In the 2008 NFL draft, Kentwan Balmer was a consideration for the Seahawks. Now, 2½ seasons later, he’ll start at defensive end against the Giants on Sunday for an injured Red Bryant.
It’s funny how things can play out in the NFL.
In the 2008 draft, the Seahawks were considering selecting defensive lineman Kentwan Balmer with the 28th pick in the first round. But when Balmer went to the San Francisco 49ers at No. 27, the Seahawks opted for defensive end Lawrence Jackson.
Flash forward 2½ seasons, and Balmer is an injury-replacement starter for the Seahawks, while Jackson is now with the Detroit Lions – and has four tackles while being active for four of their seven games.
Balmer, who was acquired in a mid-August trade, started the past three games at defensive tackle because Brandon Mebane has been sidelined with a calf injury. This week, with the Seahawks preparing for Sunday’s game against the New York Giants at Qwest Field, Balmer has moved to defensive end to replace Red Bryant – who was placed on injured reserve on Tuesday and had surgery on Thursday to repair a damaged knee ligament.
Defensive tackle. Defensive end. Starter. Working in the rotation. Helping on special teams. It’s the same versatility that first attracted the Seahawks.
“Actually, Kentwan has been playing better at that spot (end) than inside,” defensive coordinator Gus Bradley said. “So I think it will be a good move for him to play consistently there. We’ve been pleasantly surprised with him.”
The loss of Bryant is devastating on several levels, but having Balmer to step in – or slide over – helps.
“We love Red, and I’m sick that he’s not with us,” coach Pete Carroll said. “He’s been such a big part of the start of this program.
“But our guys – (line coach) Danny Quinn has played these guys a lot – so in this instance when it happens it’s pretty normal for these guys to jump in and start playing. It starts off with Kentwan Balmer going to the five-technique spot.”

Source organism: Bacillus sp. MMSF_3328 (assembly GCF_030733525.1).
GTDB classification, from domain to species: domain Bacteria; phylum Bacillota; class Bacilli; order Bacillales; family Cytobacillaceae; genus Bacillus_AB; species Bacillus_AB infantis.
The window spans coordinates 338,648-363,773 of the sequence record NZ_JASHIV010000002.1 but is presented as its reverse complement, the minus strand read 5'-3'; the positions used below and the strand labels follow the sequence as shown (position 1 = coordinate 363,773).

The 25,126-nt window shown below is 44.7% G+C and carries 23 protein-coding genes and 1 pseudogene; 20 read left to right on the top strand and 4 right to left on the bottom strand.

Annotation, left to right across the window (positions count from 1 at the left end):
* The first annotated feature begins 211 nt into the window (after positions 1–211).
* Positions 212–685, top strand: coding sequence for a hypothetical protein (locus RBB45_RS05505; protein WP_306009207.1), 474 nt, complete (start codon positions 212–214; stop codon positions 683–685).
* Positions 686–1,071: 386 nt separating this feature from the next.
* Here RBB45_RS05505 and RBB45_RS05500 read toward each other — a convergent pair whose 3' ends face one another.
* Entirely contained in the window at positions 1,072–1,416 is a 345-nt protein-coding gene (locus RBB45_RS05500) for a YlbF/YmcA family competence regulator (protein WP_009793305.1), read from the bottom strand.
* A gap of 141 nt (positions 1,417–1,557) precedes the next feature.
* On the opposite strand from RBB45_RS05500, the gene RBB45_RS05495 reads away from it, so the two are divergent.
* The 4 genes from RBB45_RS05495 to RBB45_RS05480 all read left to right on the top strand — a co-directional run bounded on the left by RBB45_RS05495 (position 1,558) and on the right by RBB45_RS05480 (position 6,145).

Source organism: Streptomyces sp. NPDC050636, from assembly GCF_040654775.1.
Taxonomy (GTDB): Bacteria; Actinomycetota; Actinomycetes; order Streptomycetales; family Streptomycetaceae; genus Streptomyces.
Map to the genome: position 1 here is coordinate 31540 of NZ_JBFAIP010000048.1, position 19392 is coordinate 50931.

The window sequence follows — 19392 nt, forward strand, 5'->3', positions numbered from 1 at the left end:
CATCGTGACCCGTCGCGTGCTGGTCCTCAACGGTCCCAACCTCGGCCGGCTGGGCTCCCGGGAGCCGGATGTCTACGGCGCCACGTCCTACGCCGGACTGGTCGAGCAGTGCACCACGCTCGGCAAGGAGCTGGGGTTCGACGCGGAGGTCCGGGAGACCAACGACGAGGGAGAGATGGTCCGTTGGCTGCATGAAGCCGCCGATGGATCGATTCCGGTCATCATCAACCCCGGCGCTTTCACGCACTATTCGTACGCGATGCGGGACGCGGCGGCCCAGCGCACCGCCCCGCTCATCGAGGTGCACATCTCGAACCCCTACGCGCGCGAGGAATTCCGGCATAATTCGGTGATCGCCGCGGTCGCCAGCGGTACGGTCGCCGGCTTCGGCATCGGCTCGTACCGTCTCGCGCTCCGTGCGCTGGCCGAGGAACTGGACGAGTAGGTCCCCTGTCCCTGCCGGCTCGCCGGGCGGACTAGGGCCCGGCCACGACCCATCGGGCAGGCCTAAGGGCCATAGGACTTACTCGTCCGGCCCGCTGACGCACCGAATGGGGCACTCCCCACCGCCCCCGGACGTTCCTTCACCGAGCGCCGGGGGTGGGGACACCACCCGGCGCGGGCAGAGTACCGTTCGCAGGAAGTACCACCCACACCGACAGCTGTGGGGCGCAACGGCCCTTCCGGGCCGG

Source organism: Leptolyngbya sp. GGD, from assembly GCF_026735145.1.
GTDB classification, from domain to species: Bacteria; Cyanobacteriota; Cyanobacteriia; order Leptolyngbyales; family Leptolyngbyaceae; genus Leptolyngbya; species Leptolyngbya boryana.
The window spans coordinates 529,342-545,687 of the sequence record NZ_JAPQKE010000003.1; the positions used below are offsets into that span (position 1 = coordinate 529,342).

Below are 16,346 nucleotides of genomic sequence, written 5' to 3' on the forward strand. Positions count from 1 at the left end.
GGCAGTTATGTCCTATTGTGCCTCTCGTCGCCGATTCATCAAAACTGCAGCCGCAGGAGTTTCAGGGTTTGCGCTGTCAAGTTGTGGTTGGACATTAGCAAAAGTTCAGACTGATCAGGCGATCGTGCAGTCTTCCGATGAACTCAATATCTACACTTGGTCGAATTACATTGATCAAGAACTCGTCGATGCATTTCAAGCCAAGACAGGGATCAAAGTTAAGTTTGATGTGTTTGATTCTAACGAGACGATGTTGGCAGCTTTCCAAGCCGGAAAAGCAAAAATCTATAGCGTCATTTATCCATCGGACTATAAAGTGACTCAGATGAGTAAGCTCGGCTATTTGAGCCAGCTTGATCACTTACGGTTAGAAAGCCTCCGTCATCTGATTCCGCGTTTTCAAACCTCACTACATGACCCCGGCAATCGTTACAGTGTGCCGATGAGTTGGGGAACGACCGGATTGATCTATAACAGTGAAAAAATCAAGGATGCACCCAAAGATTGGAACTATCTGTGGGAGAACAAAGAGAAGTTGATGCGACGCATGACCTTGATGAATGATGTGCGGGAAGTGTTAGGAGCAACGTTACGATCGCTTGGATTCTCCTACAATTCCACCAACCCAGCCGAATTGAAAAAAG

But it doesn’t stop there. With nose tackle Colin Cole out this week with a sprained ankle, Junior Siavii also will make his first start for the Seahawks since being signed in early September. With Mebane still iffy, Craig Terrill could be the starter against the Giants at the three-technique tackle spot.
But, as Carroll said, it all starts with Balmer – who, at 6 feet 5, 315 pounds, is one inch taller but some 25-30 pounds lighter than Bryant.
“Red Bryant, he’s one of the physical and emotional leaders on this team,” Balmer said. “And he’s a good friend to me. When I came in from San Francisco, he was one of the guys that took me under his wing, just telling me to put that behind me and move forward here.
“And every time I was on the field, he was always trying to coach me up and telling me to put more effort out – you know, always believing in me. This is tough for me, just like it’s tough for him. Because not only did Red mean a lot to the team, he meant a lot to us personally as a friend. He’ll be missed.”
If things had fallen differently on draft day in 2008, Bryant and Balmer would have been members of the same rookie class. Bryant was the Seahawks’ fourth-round pick that year, one of three remaining draft choices from the seven-player group – the others being tight end John Carlson and running back Justin Forsett.
“I’m not going to go out there and disrespect Red, or disrespect this team, by not going out there and putting my best on the field,” Balmer said. “Because I know that’s what he would want.”
Balmer has played already, but this is something else. He’s not only a fulltime starter now, it’s a set position rather than rotating at a couple of spots or filling in when he knows the starter will return.
“It’s a whole different deal now,” Balmer said. “But coach Quinn, he’s a very, very, very, very good coach and I’m sure he’ll have me ready.”
And the difference is? “Things just happen a little faster inside, and they’re a little slower outside,” Balmer said. “The technique is a little different.”
One thing won’t change. “Coach Quinn, he’s a hands-on type of coach and a fiery guy, too,” Balmer said. “So he’ll be on my tail all week. So I’m pretty sure I’ll be ready.”
What Balmer and his defensive mates will face Sunday at Qwest is a Giants offense that ranks No. 3 in the NFL, averaging 388.7 yards per game. A running game that is averaging 145.4 of those yards, to rank fourth in the league, features the 1-2 punch of Ahmad Bradshaw (708 yards and a 5.3-yard average) and 264-pound Brandon Jacobs (4.9-yard average and five touchdowns).
That will be Balmer’s primary focus, because he’ll likely be replaced by a rush-end in passing situations. That’s when the Seahawks will have to contend with Eli Manning (14 touchdown passes, but also 11 interceptions) and the pass-catching trio of Hakeem Nicks (45 receptions, eight TDs), Steve Smith (43 and two) and Mario Manningham (15.7-yard average on 21 receptions and three TDs).
“It’s going to be tough,” Balmer said. “Even with everybody healthy it still would be tough. They’re a very good team, and they’re not a one-dimensional team.
“We’ve just got to be prepared for every phase of the game this week. My number has been called, and all I can do is respond.”